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Dad Assist!

Updated: Apr 26, 2021

I can recall the day we found out we were going to have a child. My wife, who was big into Crossfit at the time, would get up every morning at 4:30 in the morning to attend a 5:30 am class. On this particular morning, she gave the 4:30 alarm a look of such annoyance that I felt the need to make a joke in hopes of lightening the stare between her and the alarm clock. "Well, look who has their ATG (a** to the ground) finally." We laughed. She still did not move from the bed, stating she would take a rest day. We are talking about a woman who would often seek out the local Crossfit facilities while on vacation, not to miss a beat. In a melodic tone, I uttered, "Ooooooh, you pregnant." We smiled and said our goodbyes as I was heading into the office.

However, all I could think about at work was that "what if ." For some odd reason, the song Who Can I Run To by Xscape was in my head all day. As I'm looking back on it now, the song's first few lines resonated with me at the time. 'As I stand here contemplating, what lies ahead of me, I have strong determination, and I'm not afraid of change.' However, I was afraid, not scared of fatherhood, but concerned with what if I'm not as good of a dad that I hoped to be. Who could I run to for help in fatherhood? Luckily logic kicked in and slapped me in the back of the head. Calm down; you guys haven't taken a pregnancy test.

About two weeks later, on a Thursday, I had come home from work and started dinner. At the time, Thursdays were show day for me. My buddy, Mike, and I co-hosted a podcast. So, I would cook, review notes for the show, and perform kitchen karaoke while my wife was making her commute home. I recall asking if she would like a glass of wine once she entered the apartment. She declined and stated I have some news to tell you after I change and we eat. My thoughts went to a promotion for her and more wine for myself.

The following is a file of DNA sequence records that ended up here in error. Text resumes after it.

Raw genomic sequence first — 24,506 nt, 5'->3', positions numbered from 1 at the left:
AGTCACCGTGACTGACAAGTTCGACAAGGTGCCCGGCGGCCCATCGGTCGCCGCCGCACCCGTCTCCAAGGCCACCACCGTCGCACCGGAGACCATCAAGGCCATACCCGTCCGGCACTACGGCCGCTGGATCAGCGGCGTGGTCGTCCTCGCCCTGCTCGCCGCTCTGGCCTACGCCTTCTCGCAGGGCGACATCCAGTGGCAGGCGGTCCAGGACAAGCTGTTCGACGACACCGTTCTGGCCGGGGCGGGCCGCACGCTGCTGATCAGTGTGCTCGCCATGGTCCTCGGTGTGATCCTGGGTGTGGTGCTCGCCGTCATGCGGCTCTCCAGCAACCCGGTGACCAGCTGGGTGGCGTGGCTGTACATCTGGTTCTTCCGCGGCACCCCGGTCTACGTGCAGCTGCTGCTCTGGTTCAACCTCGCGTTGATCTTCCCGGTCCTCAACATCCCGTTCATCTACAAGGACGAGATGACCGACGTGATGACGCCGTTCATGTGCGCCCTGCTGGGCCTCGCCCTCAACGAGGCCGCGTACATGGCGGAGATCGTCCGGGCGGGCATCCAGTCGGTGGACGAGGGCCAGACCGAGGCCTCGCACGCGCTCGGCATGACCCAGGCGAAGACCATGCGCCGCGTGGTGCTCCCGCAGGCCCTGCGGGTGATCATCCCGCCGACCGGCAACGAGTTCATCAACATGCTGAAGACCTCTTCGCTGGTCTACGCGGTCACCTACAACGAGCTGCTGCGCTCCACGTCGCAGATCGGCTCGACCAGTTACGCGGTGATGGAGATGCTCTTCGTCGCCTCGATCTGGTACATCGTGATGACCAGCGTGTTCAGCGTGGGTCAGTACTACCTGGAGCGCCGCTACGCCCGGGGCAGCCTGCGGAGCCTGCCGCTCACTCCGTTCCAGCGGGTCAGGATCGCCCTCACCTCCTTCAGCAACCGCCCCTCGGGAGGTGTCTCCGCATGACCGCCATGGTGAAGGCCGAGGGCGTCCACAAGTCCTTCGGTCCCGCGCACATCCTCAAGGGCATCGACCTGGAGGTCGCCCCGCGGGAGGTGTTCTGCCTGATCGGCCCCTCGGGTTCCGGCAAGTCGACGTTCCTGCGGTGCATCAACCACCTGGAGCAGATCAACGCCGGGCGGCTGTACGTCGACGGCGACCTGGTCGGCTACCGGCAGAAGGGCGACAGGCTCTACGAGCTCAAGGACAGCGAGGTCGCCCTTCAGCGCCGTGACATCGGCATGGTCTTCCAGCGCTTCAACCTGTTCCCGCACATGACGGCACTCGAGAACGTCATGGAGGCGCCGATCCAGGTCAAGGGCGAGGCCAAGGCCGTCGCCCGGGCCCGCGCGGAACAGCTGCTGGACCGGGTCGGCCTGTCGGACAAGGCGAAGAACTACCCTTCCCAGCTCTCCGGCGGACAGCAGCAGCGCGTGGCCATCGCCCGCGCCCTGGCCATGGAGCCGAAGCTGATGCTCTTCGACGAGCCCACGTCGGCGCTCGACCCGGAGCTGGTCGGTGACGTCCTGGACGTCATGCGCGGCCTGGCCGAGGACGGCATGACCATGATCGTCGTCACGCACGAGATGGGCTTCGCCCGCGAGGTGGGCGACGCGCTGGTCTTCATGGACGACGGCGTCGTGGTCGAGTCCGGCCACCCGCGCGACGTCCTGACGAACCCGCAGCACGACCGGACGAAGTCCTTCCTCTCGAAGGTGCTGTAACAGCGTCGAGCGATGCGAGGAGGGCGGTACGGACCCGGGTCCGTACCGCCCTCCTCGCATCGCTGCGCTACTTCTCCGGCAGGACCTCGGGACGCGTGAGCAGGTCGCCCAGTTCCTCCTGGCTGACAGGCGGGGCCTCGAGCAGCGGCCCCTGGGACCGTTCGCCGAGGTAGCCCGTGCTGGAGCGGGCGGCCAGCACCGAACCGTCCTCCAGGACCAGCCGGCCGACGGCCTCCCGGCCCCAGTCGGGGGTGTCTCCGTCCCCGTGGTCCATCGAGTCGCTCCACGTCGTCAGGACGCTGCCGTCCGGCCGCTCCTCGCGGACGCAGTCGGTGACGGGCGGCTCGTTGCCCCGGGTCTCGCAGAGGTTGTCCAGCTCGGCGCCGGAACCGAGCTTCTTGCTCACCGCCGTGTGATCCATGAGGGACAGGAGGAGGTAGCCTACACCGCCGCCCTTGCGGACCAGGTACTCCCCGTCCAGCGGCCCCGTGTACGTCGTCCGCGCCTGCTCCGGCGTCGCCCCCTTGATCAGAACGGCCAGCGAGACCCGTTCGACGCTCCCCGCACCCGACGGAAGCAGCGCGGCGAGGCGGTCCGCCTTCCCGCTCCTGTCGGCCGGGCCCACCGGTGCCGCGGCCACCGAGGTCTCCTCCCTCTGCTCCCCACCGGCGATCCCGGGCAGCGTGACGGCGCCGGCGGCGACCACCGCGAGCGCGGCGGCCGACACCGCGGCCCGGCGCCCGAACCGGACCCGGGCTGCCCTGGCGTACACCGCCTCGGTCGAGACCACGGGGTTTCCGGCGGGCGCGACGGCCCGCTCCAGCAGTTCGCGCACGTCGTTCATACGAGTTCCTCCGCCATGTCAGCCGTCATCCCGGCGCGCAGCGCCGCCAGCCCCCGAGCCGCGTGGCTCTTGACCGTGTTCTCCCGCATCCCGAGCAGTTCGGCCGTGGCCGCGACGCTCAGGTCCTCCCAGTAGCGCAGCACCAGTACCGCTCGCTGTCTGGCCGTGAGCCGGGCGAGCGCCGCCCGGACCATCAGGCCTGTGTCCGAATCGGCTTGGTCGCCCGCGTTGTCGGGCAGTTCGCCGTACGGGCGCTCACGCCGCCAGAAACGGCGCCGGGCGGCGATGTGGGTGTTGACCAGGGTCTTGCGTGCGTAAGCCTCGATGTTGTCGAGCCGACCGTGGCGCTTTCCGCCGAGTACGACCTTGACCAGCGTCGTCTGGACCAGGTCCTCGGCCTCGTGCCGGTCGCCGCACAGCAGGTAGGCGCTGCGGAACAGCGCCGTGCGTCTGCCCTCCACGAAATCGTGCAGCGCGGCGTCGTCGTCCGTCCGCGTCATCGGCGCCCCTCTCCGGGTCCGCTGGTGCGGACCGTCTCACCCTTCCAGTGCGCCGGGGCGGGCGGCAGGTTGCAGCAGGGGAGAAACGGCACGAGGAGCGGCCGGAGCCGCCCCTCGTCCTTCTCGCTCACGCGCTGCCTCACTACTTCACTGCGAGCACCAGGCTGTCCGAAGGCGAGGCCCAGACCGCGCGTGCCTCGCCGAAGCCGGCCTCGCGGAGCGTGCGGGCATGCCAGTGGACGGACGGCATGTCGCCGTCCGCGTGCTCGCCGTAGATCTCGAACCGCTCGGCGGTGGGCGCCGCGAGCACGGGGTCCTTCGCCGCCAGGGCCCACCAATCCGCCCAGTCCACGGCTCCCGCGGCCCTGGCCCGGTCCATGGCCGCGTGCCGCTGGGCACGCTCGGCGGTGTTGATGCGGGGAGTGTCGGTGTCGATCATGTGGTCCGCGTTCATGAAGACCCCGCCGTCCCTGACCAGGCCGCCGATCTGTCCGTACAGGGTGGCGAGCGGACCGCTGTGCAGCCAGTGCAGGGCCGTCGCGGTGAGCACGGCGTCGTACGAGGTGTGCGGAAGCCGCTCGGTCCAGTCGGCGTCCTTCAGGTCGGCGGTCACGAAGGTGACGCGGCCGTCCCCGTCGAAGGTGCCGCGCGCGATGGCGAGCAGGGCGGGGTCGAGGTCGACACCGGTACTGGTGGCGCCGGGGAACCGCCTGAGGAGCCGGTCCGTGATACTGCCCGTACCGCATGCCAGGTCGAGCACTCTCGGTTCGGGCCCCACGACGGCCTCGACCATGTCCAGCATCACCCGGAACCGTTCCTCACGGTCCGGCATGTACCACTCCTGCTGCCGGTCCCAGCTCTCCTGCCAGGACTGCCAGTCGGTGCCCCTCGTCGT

As we sat down for dinner, I blurted out promotion or what. We laughed! She then began to ask me about the topics of the show. I replied bringing the funny, which is always my response. She handed me the pregnancy test results and said, "This is one of those rare moments that you were correct." I'm not sure if I can capture the excitement on my face in words; I had the smile of the Kool-Aid man with the enthusiasm of Tom Cruise jumping off of Oprah's couch.

During my wife's pregnancy, I was able to aid in an incredible pre-birth journey, which left me feeling joyful, shocked, confused, concerned, irritated, and hollow at times. I couldn't recognize the effects of hormones during the pregnancy. I would get defensive when I felt attacked instead of listening and asking informational questions. I viewed it as my wife's character was changing, and I didn't receive any emails on upcoming character changes. As you may imagine, I struggled with the comprehension of it all.

I had to step back and imagine that I was out with friends having a fantastic time reminiscing when suddenly experiencing tiny poking at my arms, and as I look down, a spider was doing the cupid shuffle. I immediately would have said something like "Sugar Honey Ice Tea" while shaking my arm vigorously to dislodge Mr. or Mrs. dancing spider. Now imagine that feeling for up to 40 plus weeks on top of morning sickness, fatigue, heartburn, sudden back pains, and more.

I had to ask myself what my role was here. Then, like Ed Cota throwing the ball off the backboard for a Vince Carter windmill dunk, it hit me, assist.

Dads, our role of being an amazing dad starts before our child is born; giving encouragement and emotional support are indisputable advantages for expecting moms. Pregnancy alone has its tolls: weight fluctuations, dehydration, gestational diabetes, and more added stressors. Something as simple as holding hands or elevating her feet when watching a movie together will display a towering sign of support in letting her know you're in this together.

On a grander scale, setting up childbirth classes, attending doctor's visits, performing household duties such as cooking, cleaning, and yard work are great ways of showing physical support and getting that sweet dad assist.

Being an amazing dad also means recognizing when we're getting mentally exhausted. Taking some time to hit the gym, nap, walking, cooking, visiting friends, or setting up a meeting with your BODv member are fantastic ways to re-energize.

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4 commenti

Love it!!! So proud of you both for being standup, show up parents. You got this, Larry King!!!

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Mike Cherlow
Mike Cherlow
26 apr 2021

you're funny?

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Mike Cherlow
Mike Cherlow
26 apr 2021
Risposta a

I remember this whole event pretty clearly myself, but of course without some of the other details.

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